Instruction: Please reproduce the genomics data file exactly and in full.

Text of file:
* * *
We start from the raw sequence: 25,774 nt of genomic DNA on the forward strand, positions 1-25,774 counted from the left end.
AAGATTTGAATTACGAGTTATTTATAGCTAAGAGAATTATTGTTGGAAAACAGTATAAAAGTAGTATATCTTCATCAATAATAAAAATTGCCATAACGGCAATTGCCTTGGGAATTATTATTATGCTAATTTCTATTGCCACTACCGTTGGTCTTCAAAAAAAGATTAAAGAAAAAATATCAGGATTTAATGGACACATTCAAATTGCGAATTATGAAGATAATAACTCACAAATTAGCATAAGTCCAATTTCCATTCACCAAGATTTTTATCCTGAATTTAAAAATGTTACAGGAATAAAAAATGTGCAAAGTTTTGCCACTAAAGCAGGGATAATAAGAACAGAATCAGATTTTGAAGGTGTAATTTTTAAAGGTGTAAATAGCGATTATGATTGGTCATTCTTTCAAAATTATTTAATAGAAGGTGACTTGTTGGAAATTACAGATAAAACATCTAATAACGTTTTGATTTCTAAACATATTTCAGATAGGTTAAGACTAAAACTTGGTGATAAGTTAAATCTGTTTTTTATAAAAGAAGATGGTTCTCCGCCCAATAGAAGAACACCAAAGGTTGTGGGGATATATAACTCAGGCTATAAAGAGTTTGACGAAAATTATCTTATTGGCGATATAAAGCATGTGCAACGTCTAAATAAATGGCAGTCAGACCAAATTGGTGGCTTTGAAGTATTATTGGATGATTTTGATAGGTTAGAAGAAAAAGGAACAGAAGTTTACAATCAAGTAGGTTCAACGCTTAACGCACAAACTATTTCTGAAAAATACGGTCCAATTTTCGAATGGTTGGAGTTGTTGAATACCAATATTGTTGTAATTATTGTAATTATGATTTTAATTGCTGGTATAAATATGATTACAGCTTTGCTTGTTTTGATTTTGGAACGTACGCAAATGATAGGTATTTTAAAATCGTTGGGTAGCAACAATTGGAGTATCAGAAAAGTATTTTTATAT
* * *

We start from the raw sequence: 25,774 nt of genomic DNA on the forward strand, positions 1-25,774 counted from the left end.
AAGATTTGAATTACGAGTTATTTATAGCTAAGAGAATTATTGTTGGAAAACAGTATAAAAGTAGTATATCTTCATCAATAATAAAAATTGCCATAACGGCAATTGCCTTGGGAATTATTATTATGCTAATTTCTATTGCCACTACCGTTGGTCTTCAAAAAAAGATTAAAGAAAAAATATCAGGATTTAATGGACACATTCAAATTGCGAATTATGAAGATAATAACTCACAAATTAGCATAAGTCCAATTTCCATTCACCAAGATTTTTATCCTGAATTTAAAAATGTTACAGGAATAAAAAATGTGCAAAGTTTTGCCACTAAAGCAGGGATAATAAGAACAGAATCAGATTTTGAAGGTGTAATTTTTAAAGGTGTAAATAGCGATTATGATTGGTCATTCTTTCAAAATTATTTAATAGAAGGTGACTTGTTGGAAATTACAGATAAAACATCTAATAACGTTTTGATTTCTAAACATATTTCAGATAGGTTAAGACTAAAACTTGGTGATAAGTTAAATCTGTTTTTTATAAAAGAAGATGGTTCTCCGCCCAATAGAAGAACACCAAAGGTTGTGGGGATATATAACTCAGGCTATAAAGAGTTTGACGAAAATTATCTTATTGGCGATATAAAGCATGTGCAACGTCTAAATAAATGGCAGTCAGACCAAATTGGTGGCTTTGAAGTATTATTGGATGATTTTGATAGGTTAGAAGAAAAAGGAACAGAAGTTTACAATCAAGTAGGTTCAACGCTTAACGCACAAACTATTTCTGAAAAATACGGTCCAATTTTCGAATGGTTGGAGTTGTTGAATACCAATATTGTTGTAATTATTGTAATTATGATTTTAATTGCTGGTATAAATATGATTACAGCTTTGCTTGTTTTGATTTTGGAACGTACGCAAATGATAGGTATTTTAAAATCGTTGGGTAGCAACAATTGGAGTATCAGAAAAGTATTTTTATAT